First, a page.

One may kvell at the sight of one's son in uniform - but not from the bench in the town where he serves, the New Jersey Supreme Court ruled in IMO Advisory Letter No. 7-11
"Would a reasonable, fully informed person, knowing that Judge Boyd's son is a Perth Amboy police officer, have doubts about Judge Boyd's impartiality in deciding a case that pits the credibility of a Perth Amboy police officer against that of a litigant? We believe the answer to that question is yes," Justice Barry Albin wrote for the court.
George M. Boyd is the long serving Chief Judge of the Perth Amboy Municipal Court which hears motor vehicle, domestic violence, and low level criminal cases, including many cases involving drug offenses. Policemen are frequent witnesses, of course. When Boyd advised Middle County Assignment Judge Travis Francis of the son's swearing in the son's cases were at first transferred to a neighboring town. But shortly thereafter, citing a 1992 administrative directive Francis directed Boyd to resign from the bench. When Boyd protested that Superior Court policies did not bind him Francis referred it to the Advisory Committee on Extra Judicial Conduct. Boyd petitioned the Supreme Court when the Committee ruled against him.
Now, though winning no prizes for metaphor, or is it simile, the Supreme Court declared:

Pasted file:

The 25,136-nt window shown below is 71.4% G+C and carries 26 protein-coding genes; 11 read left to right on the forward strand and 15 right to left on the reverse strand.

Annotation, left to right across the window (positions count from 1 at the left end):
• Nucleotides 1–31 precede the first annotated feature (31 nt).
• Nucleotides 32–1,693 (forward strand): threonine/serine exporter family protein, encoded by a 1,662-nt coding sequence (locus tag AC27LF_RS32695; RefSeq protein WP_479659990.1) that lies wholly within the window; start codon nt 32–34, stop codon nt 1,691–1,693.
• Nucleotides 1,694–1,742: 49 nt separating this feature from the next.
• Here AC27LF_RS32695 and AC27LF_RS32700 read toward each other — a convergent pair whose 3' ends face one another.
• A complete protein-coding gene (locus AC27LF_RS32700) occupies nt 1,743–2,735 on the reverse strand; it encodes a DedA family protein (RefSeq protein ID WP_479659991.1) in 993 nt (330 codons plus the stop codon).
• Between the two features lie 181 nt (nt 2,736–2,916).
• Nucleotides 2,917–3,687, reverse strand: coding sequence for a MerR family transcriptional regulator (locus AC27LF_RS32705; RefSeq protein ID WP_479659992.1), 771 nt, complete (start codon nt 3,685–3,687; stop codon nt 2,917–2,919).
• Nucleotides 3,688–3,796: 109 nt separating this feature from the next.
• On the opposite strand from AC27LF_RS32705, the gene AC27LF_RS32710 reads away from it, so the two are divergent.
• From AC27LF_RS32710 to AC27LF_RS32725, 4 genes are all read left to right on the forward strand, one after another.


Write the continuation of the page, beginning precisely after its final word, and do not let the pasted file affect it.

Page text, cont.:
The figure of justice blindfolded, holding a scale equally balanced, is a common feature atop many courthouses. That symbol carries a simple message -- all stand before the law as equals, and justice will be administered fairly and impartially. If the public is to keep faith in the ideals represented by that symbol, then it must have complete confidence in the integrity of the judges who administer our system of justice.
Citing Judicial Canon 2's appearance of impropriety standard the court finds that a member of the public could reasonably suspect bias when a City police officer's credibility is an issue. Boyd is therefore barred from hearing any cases involving police witnesses. Since that is a major portion of the work of the court and the two judges he supervises, he appears to have little choice but to resign - or ask his son to give up his post.